[Delta]13C%[per thousand] = (13R sample/13R standard – 1) x 1000, (1)

where 13R = 13C/12C. The reference was calibrated using the standard NSB 19, and results are expressed vs. Pee Dee Belemnite. All samples were run at the Stable Isotope Ratio Facility for Environmental Research at the University of Utah; analytical precision was [+ or -]0.1%[per thousand].

Carbon-13 of soil respiration

Glass Wheaton jars (30-[cm.sup.3]) were annealed at 300 [degrees] C, sealed with red rubber Wheaton septa that had been boiled for 2 h, and then evacuated and sealed with Apiezon N grease. Plastic chambers fitted with Swagelok valves were connected to Teflon tubing equipped with clamps. The clamps were closed, chambers were placed over bare soil (see Soil respiration above), and C[O.sub.2] was allowed to accumulate within the chamber for 30 min. A Luer-Lock syringe was then attached to the free end of the tubing, the clamp was opened, and a 30-[cm.sup.3] sample was taken by drawing and plunging the syringe 3 times before locking the syringe valve.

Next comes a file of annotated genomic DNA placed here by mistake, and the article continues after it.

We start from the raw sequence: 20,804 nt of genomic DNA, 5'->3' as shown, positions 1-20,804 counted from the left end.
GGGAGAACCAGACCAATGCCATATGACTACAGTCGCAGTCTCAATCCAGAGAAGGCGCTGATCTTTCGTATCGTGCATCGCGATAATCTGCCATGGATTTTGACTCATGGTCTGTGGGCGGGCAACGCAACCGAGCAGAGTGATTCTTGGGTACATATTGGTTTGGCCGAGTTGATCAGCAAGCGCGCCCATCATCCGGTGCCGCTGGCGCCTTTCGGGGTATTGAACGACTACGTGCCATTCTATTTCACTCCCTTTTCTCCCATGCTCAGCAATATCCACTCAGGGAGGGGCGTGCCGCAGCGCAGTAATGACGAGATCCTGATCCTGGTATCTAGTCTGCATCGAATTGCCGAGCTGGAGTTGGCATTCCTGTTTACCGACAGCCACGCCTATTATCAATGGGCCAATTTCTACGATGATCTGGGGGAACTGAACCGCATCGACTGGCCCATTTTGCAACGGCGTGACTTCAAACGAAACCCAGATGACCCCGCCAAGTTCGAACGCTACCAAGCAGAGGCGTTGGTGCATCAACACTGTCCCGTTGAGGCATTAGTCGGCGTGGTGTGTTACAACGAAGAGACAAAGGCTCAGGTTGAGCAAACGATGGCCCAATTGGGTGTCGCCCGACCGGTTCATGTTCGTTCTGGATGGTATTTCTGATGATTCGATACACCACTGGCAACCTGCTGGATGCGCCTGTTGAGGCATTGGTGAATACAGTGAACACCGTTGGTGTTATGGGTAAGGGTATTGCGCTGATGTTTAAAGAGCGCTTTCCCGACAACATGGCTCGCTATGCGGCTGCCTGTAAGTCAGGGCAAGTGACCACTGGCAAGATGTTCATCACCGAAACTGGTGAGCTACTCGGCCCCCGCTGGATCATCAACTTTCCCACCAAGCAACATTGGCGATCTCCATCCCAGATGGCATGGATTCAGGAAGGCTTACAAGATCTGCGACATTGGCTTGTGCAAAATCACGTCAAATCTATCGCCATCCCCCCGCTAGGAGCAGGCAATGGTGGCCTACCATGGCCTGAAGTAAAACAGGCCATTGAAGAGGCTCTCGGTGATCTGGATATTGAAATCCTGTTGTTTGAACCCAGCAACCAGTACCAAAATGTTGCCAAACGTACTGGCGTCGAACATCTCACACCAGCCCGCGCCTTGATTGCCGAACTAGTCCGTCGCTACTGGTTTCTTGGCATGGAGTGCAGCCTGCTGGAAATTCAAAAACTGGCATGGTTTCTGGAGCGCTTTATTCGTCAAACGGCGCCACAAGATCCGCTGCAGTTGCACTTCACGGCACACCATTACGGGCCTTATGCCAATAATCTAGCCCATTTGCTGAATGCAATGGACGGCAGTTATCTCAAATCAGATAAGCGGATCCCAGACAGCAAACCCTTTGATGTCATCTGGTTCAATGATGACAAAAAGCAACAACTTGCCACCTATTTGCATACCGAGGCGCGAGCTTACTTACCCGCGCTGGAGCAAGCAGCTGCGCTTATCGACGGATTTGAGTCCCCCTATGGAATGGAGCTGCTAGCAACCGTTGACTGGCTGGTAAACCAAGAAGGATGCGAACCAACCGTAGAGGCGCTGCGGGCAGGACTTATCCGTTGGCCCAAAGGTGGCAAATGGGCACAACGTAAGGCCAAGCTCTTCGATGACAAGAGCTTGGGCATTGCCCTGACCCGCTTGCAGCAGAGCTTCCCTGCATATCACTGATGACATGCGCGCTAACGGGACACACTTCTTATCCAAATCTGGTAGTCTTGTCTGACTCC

A 22G surgical needle was then placed on the syringe and pushed through the thick portion of the Wheaton jar septa. All of the gas was plunged into the jar, the needle removed, and the septa again sealed with grease. We found that extracting samples through a needle directly from the chamber into the syringe can cause fractionation of [greater than]3%[per thousand]; needles should be used only when the entire volume of gas is being transferred. The C[O.sub.2] in the samples was extracted and purified under vacuum, and then analyzed on a Nuclide 6-60 mass spectrometer in David Des Marais’ laboratory at NASA/Ames Research Center. Values are calibrated and reported as described in the preceding section; analytical precision was [+ or -]0.1%[per thousand]. All 13C values for soil respiration are reported minus the fraction due to atmospheric [TABULAR DATA FOR TABLE 1 OMITTED] 13C[O.sub.2], determined by measuring the isotopic signature of eight atmospheric samples taken at each of the five sites, and by assuming the mean value from each site applied to 355 [[micro]liter]/L of the C[O.sub.2] in the chamber samples. The mean ([+ or -] 1SE) for all five sites was -8.9 [+ or -] 1.4%.